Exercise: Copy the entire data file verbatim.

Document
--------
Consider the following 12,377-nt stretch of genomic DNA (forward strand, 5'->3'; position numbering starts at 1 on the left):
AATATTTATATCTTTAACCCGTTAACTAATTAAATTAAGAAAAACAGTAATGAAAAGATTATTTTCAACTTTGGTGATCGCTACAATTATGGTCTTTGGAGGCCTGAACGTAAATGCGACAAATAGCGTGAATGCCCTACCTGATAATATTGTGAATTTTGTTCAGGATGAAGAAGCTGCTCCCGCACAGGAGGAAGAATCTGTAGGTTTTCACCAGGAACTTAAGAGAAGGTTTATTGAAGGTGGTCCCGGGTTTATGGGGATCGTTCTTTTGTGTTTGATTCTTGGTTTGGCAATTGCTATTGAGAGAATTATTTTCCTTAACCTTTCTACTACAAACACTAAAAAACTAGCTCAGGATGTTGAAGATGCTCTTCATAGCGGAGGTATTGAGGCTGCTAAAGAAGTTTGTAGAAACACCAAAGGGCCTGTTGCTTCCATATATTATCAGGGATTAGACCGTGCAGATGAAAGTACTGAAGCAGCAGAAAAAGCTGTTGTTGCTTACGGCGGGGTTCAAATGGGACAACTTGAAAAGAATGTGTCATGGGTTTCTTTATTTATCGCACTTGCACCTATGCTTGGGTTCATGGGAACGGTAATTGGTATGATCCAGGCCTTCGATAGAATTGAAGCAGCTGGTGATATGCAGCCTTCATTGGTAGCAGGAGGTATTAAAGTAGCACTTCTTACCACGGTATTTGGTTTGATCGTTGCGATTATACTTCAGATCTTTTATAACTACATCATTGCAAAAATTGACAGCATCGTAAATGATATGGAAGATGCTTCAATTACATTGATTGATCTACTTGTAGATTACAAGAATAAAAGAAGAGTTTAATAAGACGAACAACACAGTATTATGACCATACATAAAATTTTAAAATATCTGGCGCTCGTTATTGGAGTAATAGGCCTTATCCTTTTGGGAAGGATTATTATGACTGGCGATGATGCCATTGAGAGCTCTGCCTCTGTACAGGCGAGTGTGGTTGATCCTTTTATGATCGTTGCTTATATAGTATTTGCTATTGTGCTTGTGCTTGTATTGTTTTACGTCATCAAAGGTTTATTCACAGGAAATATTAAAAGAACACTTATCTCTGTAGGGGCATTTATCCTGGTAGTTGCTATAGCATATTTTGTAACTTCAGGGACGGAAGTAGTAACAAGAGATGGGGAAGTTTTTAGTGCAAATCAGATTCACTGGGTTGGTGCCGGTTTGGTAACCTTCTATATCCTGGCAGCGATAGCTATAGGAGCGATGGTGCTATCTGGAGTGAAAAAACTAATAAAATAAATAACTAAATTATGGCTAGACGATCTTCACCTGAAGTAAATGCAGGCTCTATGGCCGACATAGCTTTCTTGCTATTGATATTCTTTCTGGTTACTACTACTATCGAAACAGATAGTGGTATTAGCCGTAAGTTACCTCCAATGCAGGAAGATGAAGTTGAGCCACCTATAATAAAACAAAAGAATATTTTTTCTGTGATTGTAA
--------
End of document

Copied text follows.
Consider the following 12,377-nt stretch of genomic DNA (forward strand, 5'->3'; position numbering starts at 1 on the left):
AATATTTATATCTTTAACCCGTTAACTAATTAAATTAAGAAAAACAGTAATGAAAAGATTATTTTCAACTTTGGTGATCGCTACAATTATGGTCTTTGGAGGCCTGAACGTAAATGCGACAAATAGCGTGAATGCCCTACCTGATAATATTGTGAATTTTGTTCAGGATGAAGAAGCTGCTCCCGCACAGGAGGAAGAATCTGTAGGTTTTCACCAGGAACTTAAGAGAAGGTTTATTGAAGGTGGTCCCGGGTTTATGGGGATCGTTCTTTTGTGTTTGATTCTTGGTTTGGCAATTGCTATTGAGAGAATTATTTTCCTTAACCTTTCTACTACAAACACTAAAAAACTAGCTCAGGATGTTGAAGATGCTCTTCATAGCGGAGGTATTGAGGCTGCTAAAGAAGTTTGTAGAAACACCAAAGGGCCTGTTGCTTCCATATATTATCAGGGATTAGACCGTGCAGATGAAAGTACTGAAGCAGCAGAAAAAGCTGTTGTTGCTTACGGCGGGGTTCAAATGGGACAACTTGAAAAGAATGTGTCATGGGTTTCTTTATTTATCGCACTTGCACCTATGCTTGGGTTCATGGGAACGGTAATTGGTATGATCCAGGCCTTCGATAGAATTGAAGCAGCTGGTGATATGCAGCCTTCATTGGTAGCAGGAGGTATTAAAGTAGCACTTCTTACCACGGTATTTGGTTTGATCGTTGCGATTATACTTCAGATCTTTTATAACTACATCATTGCAAAAATTGACAGCATCGTAAATGATATGGAAGATGCTTCAATTACATTGATTGATCTACTTGTAGATTACAAGAATAAAAGAAGAGTTTAATAAGACGAACAACACAGTATTATGACCATACATAAAATTTTAAAATATCTGGCGCTCGTTATTGGAGTAATAGGCCTTATCCTTTTGGGAAGGATTATTATGACTGGCGATGATGCCATTGAGAGCTCTGCCTCTGTACAGGCGAGTGTGGTTGATCCTTTTATGATCGTTGCTTATATAGTATTTGCTATTGTGCTTGTGCTTGTATTGTTTTACGTCATCAAAGGTTTATTCACAGGAAATATTAAAAGAACACTTATCTCTGTAGGGGCATTTATCCTGGTAGTTGCTATAGCATATTTTGTAACTTCAGGGACGGAAGTAGTAACAAGAGATGGGGAAGTTTTTAGTGCAAATCAGATTCACTGGGTTGGTGCCGGTTTGGTAACCTTCTATATCCTGGCAGCGATAGCTATAGGAGCGATGGTGCTATCTGGAGTGAAAAAACTAATAAAATAAATAACTAAATTATGGCTAGACGATCTTCACCTGAAGTAAATGCAGGCTCTATGGCCGACATAGCTTTCTTGCTATTGATATTCTTTCTGGTTACTACTACTATCGAAACAGATAGTGGTATTAGCCGTAAGTTACCTCCAATGCAGGAAGATGAAGTTGAGCCACCTATAATAAAACAAAAGAATATTTTTTCTGTGATTGTAA